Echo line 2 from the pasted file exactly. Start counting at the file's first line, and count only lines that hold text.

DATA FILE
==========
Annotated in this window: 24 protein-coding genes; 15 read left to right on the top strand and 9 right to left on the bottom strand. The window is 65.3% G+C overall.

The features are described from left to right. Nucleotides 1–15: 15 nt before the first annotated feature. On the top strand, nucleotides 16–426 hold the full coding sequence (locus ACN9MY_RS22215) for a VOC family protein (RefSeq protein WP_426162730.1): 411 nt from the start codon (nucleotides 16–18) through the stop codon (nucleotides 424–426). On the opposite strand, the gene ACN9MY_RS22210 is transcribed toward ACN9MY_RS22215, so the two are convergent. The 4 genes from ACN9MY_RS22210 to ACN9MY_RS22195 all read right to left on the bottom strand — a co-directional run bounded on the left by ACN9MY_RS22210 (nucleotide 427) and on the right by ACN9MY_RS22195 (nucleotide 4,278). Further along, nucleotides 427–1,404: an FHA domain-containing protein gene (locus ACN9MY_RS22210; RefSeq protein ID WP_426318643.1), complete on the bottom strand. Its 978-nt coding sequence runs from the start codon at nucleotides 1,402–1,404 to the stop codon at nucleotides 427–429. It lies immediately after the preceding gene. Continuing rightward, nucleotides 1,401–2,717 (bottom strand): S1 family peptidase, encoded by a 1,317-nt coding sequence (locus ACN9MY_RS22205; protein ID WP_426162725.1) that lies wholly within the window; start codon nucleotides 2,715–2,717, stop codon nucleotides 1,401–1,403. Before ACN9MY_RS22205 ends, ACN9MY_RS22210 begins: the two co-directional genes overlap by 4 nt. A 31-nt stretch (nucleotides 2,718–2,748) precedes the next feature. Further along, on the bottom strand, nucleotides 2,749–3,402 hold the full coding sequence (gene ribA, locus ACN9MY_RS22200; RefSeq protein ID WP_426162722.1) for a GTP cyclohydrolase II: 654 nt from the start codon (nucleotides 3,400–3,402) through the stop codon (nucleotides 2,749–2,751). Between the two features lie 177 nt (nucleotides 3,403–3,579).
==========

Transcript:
The features are described from left to right. Nucleotides 1–15: 15 nt before the first annotated feature. On the top strand, nucleotides 16–426 hold the full coding sequence (locus ACN9MY_RS22215) for a VOC family protein (RefSeq protein WP_426162730.1): 411 nt from the start codon (nucleotides 16–18) through the stop codon (nucleotides 424–426). On the opposite strand, the gene ACN9MY_RS22210 is transcribed toward ACN9MY_RS22215, so the two are convergent. The 4 genes from ACN9MY_RS22210 to ACN9MY_RS22195 all read right to left on the bottom strand — a co-directional run bounded on the left by ACN9MY_RS22210 (nucleotide 427) and on the right by ACN9MY_RS22195 (nucleotide 4,278). Further along, nucleotides 427–1,404: an FHA domain-containing protein gene (locus ACN9MY_RS22210; RefSeq protein ID WP_426318643.1), complete on the bottom strand. Its 978-nt coding sequence runs from the start codon at nucleotides 1,402–1,404 to the stop codon at nucleotides 427–429. It lies immediately after the preceding gene. Continuing rightward, nucleotides 1,401–2,717 (bottom strand): S1 family peptidase, encoded by a 1,317-nt coding sequence (locus ACN9MY_RS22205; protein ID WP_426162725.1) that lies wholly within the window; start codon nucleotides 2,715–2,717, stop codon nucleotides 1,401–1,403. Before ACN9MY_RS22205 ends, ACN9MY_RS22210 begins: the two co-directional genes overlap by 4 nt. A 31-nt stretch (nucleotides 2,718–2,748) precedes the next feature. Further along, on the bottom strand, nucleotides 2,749–3,402 hold the full coding sequence (gene ribA, locus ACN9MY_RS22200; RefSeq protein ID WP_426162722.1) for a GTP cyclohydrolase II: 654 nt from the start codon (nucleotides 3,400–3,402) through the stop codon (nucleotides 2,749–2,751). Between the two features lie 177 nt (nucleotides 3,403–3,579).